Jessica M. Karmasek Jan. 24, 2013, 4:15pm

TALLAHASSEE, Fla. (Legal Newsline) -- Florida Attorney General Pam Bondi told state lawmakers this week that her office needs more money to hire additional lawyers and to upgrade an aging phone system.

According to the Florida Times-Union, Bond is seeking $1.1 million to hire more lawyers in her office's appeals section -- a total of 15 positions, including 12 lawyers.

"I am begging you to help me restore my criminal appeals office," Bondi told the Senate Appropriations Subcommittee on Criminal and Civil Justice, according to Times-Union reporter Matt Dixon.

The attorney general also is asking for $400,000 for a new phone system.

Bondi -- who made the requests in-person -- said the phone system hasn't been updated since the 1980s.

The attorney general also is requesting more than $180,000 for two statewide prosecutors to handle pill mill cases.

A "pill mill" refers to a doctor's office, clinic or health care facility that conspires in the prescribing and dispensing of controlled substances outside the scope of the prevailing standards of medical practice, or violates laws regarding the prescribing or dispensing of controlled prescription drugs.

Bondi told lawmakers they "would not believe" how busy state prosecutors have been after a comprehensive anti-pill mill bill was passed in 2011.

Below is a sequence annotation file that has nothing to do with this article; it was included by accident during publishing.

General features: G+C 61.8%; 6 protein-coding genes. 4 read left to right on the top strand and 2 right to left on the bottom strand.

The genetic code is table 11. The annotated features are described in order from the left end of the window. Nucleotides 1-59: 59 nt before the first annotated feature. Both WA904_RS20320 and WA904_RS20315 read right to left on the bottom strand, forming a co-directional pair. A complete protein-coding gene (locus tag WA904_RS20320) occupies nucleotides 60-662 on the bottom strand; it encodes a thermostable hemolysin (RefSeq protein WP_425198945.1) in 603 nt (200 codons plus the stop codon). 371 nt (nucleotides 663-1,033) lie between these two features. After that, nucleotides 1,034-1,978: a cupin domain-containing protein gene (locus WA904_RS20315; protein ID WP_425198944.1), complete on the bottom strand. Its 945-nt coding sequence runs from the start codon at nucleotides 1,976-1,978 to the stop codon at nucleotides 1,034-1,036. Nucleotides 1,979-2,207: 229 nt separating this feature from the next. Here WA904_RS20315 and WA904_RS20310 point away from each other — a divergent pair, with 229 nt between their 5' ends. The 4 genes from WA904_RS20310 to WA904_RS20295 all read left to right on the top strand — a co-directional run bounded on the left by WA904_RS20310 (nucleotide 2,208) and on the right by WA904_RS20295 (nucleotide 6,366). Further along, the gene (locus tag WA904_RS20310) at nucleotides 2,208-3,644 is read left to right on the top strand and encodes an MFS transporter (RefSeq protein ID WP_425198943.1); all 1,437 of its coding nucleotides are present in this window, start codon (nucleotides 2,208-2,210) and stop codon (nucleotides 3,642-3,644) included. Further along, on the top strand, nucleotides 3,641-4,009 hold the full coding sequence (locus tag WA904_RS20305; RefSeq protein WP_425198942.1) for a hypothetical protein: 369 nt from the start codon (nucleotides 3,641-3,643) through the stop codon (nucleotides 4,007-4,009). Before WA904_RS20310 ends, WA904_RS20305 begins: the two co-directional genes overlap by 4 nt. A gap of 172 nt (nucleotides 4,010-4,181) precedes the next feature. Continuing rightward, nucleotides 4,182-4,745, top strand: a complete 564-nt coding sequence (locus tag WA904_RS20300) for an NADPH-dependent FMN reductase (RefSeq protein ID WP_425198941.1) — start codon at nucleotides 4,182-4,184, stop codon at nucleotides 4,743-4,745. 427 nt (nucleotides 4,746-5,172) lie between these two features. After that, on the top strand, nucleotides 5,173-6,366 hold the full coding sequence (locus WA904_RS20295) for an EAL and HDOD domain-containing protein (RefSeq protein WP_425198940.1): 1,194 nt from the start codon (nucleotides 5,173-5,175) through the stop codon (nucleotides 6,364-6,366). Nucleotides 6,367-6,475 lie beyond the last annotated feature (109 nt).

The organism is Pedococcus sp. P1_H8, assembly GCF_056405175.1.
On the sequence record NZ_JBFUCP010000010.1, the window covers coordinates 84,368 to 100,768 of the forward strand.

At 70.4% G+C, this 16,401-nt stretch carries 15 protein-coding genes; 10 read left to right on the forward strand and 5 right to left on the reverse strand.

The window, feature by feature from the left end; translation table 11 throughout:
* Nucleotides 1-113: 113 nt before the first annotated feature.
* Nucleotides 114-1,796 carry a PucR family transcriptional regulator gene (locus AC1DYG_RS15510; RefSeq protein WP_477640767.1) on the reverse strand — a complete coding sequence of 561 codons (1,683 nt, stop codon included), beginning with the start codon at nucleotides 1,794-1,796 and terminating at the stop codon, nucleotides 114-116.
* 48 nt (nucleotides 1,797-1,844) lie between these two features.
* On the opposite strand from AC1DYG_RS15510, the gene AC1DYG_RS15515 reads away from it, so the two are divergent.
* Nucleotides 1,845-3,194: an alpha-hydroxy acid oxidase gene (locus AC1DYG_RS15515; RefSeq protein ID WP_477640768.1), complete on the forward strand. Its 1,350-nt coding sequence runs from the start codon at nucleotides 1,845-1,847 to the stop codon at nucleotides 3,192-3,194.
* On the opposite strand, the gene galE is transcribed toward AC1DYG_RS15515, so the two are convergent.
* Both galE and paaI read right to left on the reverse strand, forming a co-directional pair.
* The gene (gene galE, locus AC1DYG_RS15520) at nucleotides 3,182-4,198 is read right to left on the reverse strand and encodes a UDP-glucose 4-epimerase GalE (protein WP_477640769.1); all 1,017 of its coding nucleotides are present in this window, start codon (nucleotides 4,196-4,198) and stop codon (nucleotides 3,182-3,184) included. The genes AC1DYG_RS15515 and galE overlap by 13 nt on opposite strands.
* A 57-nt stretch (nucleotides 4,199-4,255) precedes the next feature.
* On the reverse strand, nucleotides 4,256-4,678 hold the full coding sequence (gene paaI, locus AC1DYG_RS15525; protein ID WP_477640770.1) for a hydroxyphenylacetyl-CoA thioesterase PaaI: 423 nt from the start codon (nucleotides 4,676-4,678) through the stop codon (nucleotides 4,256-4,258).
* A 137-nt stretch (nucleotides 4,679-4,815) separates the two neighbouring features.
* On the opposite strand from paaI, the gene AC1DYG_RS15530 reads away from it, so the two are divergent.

According to the Attorney General's Office, Florida has been dubbed the "epicenter" for pill mills, and prescription drug overdoses cost at least seven Floridians' lives per day.

The pill mill legislation, signed into law in June 2011, toughens criminal and administrative penalties targeting doctors and clinics engaged in prescription drug trafficking. It also establishes standards of care for doctors who prescribe narcotics, requires them to register with the Department of Health, and bans doctors from dispensing the most abused narcotics. Additionally, the bill toughens oversight of pharmacies and wholesale distributors and strengthens the effectiveness of the prescription drug database by speeding up the time data must be entered.

Committee Chairman Rob Bradley, a Fleming Island Republican, told the Times-Union that Bondi's requests were "modest and well reasoned."

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